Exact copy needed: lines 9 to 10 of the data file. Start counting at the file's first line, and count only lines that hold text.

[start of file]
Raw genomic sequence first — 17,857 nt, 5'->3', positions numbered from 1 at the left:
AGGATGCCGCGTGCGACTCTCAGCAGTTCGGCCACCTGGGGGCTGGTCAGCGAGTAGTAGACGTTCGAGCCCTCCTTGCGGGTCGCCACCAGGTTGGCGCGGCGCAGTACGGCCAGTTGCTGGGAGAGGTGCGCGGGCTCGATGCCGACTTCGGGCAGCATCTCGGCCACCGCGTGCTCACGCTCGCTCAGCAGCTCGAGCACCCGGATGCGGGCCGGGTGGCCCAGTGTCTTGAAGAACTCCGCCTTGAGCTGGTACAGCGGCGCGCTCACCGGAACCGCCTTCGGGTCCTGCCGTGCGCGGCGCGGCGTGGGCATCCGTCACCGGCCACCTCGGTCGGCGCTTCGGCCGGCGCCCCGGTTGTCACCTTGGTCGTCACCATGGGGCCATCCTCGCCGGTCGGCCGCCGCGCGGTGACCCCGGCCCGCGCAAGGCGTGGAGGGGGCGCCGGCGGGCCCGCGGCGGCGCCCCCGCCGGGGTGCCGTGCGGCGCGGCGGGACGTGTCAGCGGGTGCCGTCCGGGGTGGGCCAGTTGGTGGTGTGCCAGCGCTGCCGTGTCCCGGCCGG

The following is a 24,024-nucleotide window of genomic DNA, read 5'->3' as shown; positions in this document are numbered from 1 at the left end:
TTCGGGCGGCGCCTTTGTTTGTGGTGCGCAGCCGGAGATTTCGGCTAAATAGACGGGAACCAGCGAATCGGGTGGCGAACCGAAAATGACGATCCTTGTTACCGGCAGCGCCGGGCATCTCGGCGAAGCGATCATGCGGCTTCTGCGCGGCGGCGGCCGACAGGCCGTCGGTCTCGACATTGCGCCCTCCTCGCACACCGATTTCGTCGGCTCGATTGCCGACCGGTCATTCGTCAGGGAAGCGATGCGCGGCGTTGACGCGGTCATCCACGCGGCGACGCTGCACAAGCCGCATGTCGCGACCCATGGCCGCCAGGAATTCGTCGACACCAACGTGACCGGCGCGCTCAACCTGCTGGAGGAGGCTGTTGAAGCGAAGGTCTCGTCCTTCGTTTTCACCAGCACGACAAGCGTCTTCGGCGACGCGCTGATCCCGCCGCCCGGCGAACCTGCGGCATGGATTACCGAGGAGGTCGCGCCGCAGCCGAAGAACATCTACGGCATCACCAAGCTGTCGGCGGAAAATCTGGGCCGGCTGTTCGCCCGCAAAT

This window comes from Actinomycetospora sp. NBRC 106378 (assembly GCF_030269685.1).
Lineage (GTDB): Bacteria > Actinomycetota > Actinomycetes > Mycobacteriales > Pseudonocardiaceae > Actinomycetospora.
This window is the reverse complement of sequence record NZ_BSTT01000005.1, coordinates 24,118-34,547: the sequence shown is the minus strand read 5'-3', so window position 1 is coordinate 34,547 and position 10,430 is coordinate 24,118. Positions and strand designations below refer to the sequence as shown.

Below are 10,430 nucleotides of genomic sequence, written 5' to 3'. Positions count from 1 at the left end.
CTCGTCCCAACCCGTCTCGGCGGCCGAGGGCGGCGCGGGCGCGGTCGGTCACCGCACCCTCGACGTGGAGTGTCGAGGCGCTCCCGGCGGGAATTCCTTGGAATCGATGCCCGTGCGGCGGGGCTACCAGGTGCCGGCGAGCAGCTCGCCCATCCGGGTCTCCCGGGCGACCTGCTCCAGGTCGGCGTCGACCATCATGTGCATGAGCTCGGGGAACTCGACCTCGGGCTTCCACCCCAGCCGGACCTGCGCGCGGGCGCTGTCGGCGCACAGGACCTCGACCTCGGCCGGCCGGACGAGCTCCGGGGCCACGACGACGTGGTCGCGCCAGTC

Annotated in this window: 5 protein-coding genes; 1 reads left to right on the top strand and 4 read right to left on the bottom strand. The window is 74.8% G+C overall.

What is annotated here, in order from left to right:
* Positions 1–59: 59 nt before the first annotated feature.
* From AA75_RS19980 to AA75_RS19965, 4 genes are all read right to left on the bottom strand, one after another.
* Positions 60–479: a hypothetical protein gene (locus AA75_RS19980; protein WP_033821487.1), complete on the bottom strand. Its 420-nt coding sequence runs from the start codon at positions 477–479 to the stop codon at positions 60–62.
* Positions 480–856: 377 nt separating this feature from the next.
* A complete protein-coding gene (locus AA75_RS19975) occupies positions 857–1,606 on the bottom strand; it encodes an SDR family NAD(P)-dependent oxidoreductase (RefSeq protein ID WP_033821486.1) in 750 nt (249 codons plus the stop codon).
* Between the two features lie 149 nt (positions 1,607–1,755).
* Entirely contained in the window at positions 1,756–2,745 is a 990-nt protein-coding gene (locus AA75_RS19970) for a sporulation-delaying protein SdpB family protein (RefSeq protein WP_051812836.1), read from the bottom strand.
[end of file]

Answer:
CTCGTCCCAACCCGTCTCGGCGGCCGAGGGCGGCGCGGGCGCGGTCGGTCACCGCACCCTCGACGTGGAGTGTCGAGGCGCTCCCGGCGGGAATTCCTTGGAATCGATGCCCGTGCGGCGGGGCTACCAGGTGCCGGCGAGCAGCTCGCCCATCCGGGTCTCCCGGGCGACCTGCTCCAGGTCGGCGTCGACCATCATGTGCATGAGCTCGGGGAACTCGACCTCGGGCTTCCACCCCAGCCGGACCTGCGCGCGGGCGCTGTCGGCGCACAGGACCTCGACCTCGGCCGGCCGGACGAGCTCCGGGGCCACGACGACGTGGTCGCGCCAGTC

Annotated in this window: 5 protein-coding genes; 1 reads left to right on the top strand and 4 read right to left on the bottom strand. The window is 74.8% G+C overall.